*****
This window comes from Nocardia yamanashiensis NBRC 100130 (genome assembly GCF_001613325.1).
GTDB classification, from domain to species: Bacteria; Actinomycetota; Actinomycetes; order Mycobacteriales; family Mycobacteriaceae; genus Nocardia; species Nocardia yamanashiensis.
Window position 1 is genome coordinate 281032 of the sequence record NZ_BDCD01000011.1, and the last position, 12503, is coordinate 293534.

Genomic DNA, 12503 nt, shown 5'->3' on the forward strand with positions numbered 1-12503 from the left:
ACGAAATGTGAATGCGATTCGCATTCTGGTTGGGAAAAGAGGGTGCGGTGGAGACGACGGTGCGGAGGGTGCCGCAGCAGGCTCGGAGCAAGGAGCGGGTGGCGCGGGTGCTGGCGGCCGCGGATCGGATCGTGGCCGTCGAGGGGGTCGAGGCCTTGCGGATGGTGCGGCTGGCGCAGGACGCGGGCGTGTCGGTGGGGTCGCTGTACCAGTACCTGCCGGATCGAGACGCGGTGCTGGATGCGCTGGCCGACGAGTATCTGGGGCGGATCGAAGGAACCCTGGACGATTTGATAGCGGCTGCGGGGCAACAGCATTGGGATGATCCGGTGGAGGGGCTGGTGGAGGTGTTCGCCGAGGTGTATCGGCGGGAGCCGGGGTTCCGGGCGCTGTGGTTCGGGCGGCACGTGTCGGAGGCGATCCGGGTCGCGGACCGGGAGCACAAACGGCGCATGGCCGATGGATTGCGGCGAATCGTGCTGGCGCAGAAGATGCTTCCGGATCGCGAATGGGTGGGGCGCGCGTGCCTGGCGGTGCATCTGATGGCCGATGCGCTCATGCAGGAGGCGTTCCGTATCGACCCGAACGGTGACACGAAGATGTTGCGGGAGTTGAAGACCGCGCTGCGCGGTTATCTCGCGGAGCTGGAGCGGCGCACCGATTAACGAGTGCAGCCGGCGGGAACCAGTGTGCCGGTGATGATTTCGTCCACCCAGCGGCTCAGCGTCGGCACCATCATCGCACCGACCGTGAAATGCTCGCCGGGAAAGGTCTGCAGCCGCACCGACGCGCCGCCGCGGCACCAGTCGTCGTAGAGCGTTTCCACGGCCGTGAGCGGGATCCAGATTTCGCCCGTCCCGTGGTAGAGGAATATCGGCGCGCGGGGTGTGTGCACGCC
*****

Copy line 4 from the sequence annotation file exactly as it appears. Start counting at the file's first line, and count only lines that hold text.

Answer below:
Genomic DNA, 12503 nt, shown 5'->3' on the forward strand with positions numbered 1-12503 from the left: